PTA Leader Thrown Out of School Board Meeting Seeks $15 Million
A woman who says she suffered “numerous injuries” when she was forcibly removed from an Inglewood school board meeting in June has filed claims for more than $15 million against the school district and other government agencies.
Zyra McCloud, 36, president of the Inglewood Council of PTA, charges in claims filed last week that security guards used excessive force when they carried her out of a board meeting June 10. McCloud’s attorney, Eric Gordon, said she has been in physical therapy for nearly three months as a result of injuries suffered that night, including head injuries, severe bruises, headaches and a sprained back, neck and ankle.
In addition, McCloud is claiming that the board violated her constitutional and civil rights when it refused to allow her to speak at the meeting. In her claim, she asks that the board agree not to restrict freedom of speech and not to employ excessive force to remove audience members.
Dorn Ordered Ejection
School board President William Dorn, who ordered McCloud’s removal that night, declined to comment on the allegations. He said school administrators have not notified him of any claims by McCloud. Administrators also declined to comment, as did McCloud.
The incident occurred at the height of a controversy surrounding the ouster in May of district Supt. Rex Fortune. A board majority, led by Dorn, had fired Fortune on charges that included insubordination. Those charges were dropped in July and the superintendent was reinstated. McCloud was among those calling for Fortune’s reinstatement and Dorn’s recall from office.
At the June meeting, after a presentation to the board recognizing those who contributed to a district program that Fortune had helped originate, McCloud stood up to ask why the fired superintendent’s name had been left out.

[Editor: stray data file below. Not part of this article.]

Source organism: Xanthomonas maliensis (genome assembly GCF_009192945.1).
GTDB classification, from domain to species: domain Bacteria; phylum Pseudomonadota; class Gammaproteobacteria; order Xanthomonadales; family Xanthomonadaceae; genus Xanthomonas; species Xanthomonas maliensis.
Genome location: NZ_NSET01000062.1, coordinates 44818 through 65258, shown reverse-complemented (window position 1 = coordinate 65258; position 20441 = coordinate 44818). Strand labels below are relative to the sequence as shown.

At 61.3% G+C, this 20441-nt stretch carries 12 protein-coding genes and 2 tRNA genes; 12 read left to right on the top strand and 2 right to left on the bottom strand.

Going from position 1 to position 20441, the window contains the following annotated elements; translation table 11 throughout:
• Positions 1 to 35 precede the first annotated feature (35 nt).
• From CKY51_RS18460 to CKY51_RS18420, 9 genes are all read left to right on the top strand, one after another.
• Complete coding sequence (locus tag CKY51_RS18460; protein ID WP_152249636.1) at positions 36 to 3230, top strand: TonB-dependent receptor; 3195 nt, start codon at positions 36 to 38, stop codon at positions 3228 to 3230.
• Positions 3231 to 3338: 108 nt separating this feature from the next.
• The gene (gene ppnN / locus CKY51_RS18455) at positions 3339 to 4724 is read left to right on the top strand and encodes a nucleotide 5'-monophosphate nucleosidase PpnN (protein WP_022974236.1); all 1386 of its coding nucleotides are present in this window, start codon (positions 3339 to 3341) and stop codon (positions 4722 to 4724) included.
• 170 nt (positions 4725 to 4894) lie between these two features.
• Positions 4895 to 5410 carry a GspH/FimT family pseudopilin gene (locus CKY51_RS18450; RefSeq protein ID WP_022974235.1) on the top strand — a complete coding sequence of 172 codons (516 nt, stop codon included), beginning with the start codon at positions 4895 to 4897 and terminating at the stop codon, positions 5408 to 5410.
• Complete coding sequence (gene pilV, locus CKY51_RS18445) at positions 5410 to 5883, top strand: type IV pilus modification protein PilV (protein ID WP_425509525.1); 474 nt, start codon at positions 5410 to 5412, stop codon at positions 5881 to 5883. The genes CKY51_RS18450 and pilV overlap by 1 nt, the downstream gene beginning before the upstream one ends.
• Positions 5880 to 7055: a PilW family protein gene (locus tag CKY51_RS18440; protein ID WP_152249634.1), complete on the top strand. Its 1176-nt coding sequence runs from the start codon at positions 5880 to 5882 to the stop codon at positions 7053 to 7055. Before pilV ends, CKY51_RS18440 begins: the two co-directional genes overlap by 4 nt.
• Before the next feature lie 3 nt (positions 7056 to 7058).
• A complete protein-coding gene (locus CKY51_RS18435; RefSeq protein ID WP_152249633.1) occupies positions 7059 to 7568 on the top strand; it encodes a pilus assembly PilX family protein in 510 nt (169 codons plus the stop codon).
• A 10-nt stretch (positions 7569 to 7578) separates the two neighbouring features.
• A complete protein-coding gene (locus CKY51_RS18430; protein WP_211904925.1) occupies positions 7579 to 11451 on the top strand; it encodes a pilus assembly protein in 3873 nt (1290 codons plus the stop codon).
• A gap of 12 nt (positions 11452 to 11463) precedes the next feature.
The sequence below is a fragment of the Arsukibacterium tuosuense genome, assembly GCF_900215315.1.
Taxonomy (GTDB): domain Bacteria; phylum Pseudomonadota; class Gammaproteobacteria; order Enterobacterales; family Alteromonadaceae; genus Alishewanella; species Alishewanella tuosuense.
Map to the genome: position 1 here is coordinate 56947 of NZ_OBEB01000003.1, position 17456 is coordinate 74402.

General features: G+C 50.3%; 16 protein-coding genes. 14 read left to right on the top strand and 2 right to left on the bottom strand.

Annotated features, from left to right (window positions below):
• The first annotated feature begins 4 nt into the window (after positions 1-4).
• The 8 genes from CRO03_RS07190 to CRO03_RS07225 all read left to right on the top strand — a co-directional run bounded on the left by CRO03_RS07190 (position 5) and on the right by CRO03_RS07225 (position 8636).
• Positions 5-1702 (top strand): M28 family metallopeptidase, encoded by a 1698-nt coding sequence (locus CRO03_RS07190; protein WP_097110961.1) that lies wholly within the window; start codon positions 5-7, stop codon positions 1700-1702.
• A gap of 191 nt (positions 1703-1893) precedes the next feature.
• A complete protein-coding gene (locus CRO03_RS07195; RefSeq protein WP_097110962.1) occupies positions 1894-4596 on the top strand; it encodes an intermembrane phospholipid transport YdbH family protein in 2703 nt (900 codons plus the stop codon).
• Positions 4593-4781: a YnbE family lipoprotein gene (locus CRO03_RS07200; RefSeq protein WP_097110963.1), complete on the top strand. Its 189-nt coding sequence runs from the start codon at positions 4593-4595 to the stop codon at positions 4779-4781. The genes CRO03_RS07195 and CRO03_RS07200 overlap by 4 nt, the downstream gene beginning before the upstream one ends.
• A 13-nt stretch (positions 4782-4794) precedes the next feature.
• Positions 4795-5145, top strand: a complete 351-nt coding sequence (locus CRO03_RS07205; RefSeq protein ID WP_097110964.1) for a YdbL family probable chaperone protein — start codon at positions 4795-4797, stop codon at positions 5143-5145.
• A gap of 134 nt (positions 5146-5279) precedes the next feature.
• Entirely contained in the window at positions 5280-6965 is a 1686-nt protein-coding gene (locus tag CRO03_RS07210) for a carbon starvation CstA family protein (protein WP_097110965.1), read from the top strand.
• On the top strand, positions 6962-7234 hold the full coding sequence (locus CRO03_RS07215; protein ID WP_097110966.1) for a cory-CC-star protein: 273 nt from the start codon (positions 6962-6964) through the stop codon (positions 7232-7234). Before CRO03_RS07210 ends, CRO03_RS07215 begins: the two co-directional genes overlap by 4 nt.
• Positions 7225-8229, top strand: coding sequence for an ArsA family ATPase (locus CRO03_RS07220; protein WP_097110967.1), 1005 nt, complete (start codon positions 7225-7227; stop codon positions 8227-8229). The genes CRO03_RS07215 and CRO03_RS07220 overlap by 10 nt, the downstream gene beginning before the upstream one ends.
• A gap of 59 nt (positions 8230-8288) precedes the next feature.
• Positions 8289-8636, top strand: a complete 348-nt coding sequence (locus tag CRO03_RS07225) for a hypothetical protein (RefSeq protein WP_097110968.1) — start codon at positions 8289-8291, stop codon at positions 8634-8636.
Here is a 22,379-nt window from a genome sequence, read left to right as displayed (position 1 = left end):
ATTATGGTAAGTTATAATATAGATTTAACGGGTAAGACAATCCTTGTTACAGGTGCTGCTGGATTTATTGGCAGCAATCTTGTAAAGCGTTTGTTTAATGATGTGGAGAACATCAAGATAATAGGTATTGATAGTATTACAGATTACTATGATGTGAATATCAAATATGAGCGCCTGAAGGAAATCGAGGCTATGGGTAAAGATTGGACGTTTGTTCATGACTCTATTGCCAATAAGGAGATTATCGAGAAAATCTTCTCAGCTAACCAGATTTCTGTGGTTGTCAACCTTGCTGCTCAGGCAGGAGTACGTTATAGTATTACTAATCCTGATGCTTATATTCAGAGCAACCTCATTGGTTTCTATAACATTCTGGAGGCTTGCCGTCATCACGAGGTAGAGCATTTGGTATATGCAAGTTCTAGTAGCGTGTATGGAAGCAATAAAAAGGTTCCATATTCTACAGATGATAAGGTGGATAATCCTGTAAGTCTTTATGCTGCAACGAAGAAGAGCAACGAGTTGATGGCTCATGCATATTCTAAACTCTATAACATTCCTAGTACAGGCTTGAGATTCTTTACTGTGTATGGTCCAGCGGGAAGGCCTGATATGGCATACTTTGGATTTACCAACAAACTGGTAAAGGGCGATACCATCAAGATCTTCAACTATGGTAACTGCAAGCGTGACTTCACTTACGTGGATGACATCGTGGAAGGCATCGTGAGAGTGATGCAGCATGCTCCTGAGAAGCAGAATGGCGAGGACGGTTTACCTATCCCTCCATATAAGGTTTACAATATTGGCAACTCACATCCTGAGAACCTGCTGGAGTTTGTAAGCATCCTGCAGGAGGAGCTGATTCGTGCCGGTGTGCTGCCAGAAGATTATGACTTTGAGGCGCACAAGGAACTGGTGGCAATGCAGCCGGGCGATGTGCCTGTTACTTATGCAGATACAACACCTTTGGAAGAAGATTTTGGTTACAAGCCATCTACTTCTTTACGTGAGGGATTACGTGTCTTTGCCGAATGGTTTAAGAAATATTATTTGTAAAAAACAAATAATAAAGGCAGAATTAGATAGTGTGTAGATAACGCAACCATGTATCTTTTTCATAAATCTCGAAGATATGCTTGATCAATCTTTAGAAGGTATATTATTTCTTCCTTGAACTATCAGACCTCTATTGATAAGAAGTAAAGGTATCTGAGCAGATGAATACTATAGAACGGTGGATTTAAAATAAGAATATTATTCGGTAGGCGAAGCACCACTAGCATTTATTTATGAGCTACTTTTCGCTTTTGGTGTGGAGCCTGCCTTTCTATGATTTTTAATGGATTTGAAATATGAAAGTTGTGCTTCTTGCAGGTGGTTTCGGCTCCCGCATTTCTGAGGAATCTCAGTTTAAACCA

Dorn, who had warned the densely packed crowd that he would not tolerate interruptions, ordered security guards to remove McCloud. As the guards closed in on her, the 5-foot, 6-inch, 125-pound McCloud wrapped one leg around a leg of her chair and screamed, “Don’t touch me!” Four male guards then dragged her out of the chair, which dangled from her ankle, and carried her out by the arms and legs.
Because of the controversy stirred by Fortune’s firing, television crews from KABC were there and caught most of the incident on videotape. Attorney Gordon said he had an edited version of the tape.
In her claims, McCloud also accused the guards of “banging” her head against the walls as they carried her through the hallway, dropping her on the concrete walk outside district headquarters, and keeping her pinned to the ground until the arrival of paramedics. The paramedics were apparently called by witnesses. McCloud was taken to Centinela Hospital Medical Center. Gordon said McCloud has filed claims against the school district, the Inglewood Police Department, the city of Inglewood, the state Board of Education, Los Angeles County, the city of Los Angeles, the Los Angeles Police Department and the state of California. The Inglewood and Los Angeles police departments have been included in the claims, he said, because officers at the meeting failed to prevent the guards from using excessive force to remove McCloud. Gordon said the other government entities are involved because district board members act as their representatives.
According to state law, complainants must file claims against governmental agencies before they can file a lawsuit. The agencies have 45 days in which to respond. Gordon said that if the claims are not settled, McCloud will be able to file lawsuits against the agencies.